Holidays can be a great time to bond with your children and maybe even let your own inner child come out to play.

Co-Parenting During the Holidays - scheduling, plan, ideas, holidays, events, co-parenting

However, if you and your spouse have divorced, the holidays may be more complex to navigate. Luckily, with a little planning and communication, co-parenting during the holidays can be just as fun for your children as they were before the divorce.

Creating a co-parenting plan for the holiday

A co-parenting plan – also called a “custody and visitation agreement” is a legal agreement created within a divorce settlement. As explained in Psychology Today, a co-parenting plan details how much time each parent spends with the kids, how day-to-day schedules are organized, and how all decisions about the kids will be made, among other guidelines. provides tools to help parents create these agreements during the uncontested divorce process.

However, even with a plan in place, co-parenting during the holidays can be more complex because the normal schedules are different.

Whether you or your spouse are spending time with your kid(s) separately or together, developing a solid holiday helps to reduce anxiety and ensure the kid(s) have a fun, memorable experience.

Plan Holiday Events In Advance

Plan holidays well in advance in order to ensure the occasion goes as smoothly as possible. Involving the kids in the planning process will also make it less likely for them to complain about the activities chosen if they have participated in what events will happen.

This will also reduce any anxiety you or the kids have in anticipation of a holiday spent with both parents. If the kids know they have things to look forward to, they will be more excited.

As a young child, holidays are some of the most formative experiences. Thus it is important to make sure your kids have fun, despite you and your spouse’s divorce.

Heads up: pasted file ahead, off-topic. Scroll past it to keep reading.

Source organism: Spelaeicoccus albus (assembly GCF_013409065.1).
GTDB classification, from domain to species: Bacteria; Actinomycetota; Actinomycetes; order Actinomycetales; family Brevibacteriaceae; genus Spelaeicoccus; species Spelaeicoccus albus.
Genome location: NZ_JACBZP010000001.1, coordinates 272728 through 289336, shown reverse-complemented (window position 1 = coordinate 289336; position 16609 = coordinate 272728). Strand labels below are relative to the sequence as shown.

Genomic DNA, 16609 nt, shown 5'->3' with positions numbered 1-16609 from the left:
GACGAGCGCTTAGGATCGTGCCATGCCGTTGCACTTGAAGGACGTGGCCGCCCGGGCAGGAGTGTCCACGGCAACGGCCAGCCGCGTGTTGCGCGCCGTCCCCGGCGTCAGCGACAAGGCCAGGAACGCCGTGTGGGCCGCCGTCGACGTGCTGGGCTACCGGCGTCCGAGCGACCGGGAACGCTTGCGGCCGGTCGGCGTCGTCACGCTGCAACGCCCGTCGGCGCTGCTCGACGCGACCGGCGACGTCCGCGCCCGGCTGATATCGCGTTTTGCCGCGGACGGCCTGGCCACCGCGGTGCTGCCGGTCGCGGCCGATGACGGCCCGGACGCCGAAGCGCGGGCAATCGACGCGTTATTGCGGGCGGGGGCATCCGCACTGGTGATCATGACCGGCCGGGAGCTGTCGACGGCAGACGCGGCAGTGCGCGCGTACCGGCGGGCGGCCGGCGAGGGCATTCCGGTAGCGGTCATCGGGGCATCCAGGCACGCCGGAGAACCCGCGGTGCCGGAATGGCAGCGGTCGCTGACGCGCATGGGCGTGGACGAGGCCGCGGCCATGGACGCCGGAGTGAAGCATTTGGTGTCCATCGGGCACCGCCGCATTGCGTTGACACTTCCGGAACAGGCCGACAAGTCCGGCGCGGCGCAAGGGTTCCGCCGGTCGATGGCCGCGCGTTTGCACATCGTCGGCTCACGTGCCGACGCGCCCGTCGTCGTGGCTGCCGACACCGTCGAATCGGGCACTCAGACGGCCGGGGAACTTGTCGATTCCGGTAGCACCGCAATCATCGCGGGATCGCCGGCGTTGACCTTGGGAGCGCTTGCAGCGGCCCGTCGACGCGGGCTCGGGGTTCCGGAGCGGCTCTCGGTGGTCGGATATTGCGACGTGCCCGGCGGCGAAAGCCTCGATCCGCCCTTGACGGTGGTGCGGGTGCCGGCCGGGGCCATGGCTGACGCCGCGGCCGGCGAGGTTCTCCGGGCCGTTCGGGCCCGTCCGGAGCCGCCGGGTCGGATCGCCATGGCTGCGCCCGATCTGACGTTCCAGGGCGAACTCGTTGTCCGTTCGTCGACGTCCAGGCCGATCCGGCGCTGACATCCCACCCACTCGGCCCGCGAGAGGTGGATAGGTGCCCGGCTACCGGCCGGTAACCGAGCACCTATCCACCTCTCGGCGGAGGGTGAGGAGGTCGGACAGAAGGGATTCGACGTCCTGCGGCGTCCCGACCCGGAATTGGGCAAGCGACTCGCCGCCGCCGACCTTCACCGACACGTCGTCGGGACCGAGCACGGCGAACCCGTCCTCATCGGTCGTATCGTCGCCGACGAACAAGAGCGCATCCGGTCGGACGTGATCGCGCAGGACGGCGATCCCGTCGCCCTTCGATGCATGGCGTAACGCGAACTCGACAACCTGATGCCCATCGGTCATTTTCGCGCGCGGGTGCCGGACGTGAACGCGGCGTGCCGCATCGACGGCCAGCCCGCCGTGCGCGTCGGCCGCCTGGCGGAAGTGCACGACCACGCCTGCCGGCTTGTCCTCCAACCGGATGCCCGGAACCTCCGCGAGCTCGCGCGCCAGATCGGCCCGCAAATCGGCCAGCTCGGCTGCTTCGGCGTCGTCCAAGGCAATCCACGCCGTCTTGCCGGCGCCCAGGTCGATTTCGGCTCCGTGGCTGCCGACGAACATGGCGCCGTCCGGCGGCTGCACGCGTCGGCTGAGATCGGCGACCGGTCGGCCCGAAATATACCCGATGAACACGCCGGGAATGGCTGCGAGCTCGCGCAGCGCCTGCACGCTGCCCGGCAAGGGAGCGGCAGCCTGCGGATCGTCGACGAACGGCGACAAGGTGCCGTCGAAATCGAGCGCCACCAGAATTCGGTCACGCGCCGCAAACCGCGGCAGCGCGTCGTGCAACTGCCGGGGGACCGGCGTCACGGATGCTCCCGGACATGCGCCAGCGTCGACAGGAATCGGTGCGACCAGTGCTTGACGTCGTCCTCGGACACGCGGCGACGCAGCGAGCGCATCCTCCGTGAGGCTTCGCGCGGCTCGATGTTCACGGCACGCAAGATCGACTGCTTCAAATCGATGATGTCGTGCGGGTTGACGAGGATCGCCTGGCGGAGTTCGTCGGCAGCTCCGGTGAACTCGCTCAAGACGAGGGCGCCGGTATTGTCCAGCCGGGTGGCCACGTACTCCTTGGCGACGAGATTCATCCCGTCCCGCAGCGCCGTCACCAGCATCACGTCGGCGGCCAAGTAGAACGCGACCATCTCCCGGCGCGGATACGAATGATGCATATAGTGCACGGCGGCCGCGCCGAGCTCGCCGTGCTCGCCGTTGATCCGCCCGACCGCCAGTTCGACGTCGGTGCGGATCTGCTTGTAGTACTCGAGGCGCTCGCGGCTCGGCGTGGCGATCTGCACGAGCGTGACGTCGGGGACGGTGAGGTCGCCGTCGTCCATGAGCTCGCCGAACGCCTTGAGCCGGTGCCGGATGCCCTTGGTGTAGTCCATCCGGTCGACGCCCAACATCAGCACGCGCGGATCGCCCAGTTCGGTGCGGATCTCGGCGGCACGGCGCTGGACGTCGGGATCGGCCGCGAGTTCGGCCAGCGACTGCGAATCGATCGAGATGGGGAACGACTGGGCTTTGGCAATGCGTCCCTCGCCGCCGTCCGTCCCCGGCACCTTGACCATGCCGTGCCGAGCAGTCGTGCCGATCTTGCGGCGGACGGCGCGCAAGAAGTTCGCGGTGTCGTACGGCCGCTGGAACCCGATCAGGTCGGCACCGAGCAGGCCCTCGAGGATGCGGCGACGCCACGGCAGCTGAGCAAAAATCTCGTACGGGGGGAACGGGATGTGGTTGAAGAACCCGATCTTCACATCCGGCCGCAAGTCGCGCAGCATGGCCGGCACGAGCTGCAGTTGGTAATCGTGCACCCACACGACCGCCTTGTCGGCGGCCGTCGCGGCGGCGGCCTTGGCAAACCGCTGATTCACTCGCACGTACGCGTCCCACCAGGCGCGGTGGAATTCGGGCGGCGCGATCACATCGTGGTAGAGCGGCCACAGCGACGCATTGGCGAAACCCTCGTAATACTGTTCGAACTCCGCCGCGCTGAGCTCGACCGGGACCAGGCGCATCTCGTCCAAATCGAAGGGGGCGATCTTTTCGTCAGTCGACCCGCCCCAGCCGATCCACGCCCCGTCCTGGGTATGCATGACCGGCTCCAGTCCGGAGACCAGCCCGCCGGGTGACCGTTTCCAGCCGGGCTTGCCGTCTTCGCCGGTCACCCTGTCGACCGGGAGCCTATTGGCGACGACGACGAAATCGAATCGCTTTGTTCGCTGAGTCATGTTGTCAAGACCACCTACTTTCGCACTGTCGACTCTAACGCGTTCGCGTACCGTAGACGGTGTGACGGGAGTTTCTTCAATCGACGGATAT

it’s best to fully plan the activities and events that will occur. We’ve provided a few activities below which should work for a variety of age ranges, from toddlers to teenagers.

  • Bake holiday desserts like cookies, a gingerbread house or delicious peanut butter treats.
  • Decorate the house with lights, ornaments and cute printable holiday graphics.
  • Go camping.
  • Work with a charitable organization.
  • Create holidays cards or homemade gifts for family and friends.
  • Take a road trip to visit a national park or nearby city.

What to consider when co-parenting during the holidays

1. Age of the children. This could determine the length of time spent and what activities are planned. For example, babies and toddlers will likely spend a shorter amount of holiday time with each parent, Teenagers and college age kids will typically have longer holidays and the ability to spend longer stretches of time with one or both parents.

2. Length and type of holiday. Younger kids will be limited in their activities as they require frequent attention, while older kids will be able to do things like travel or work on family projects.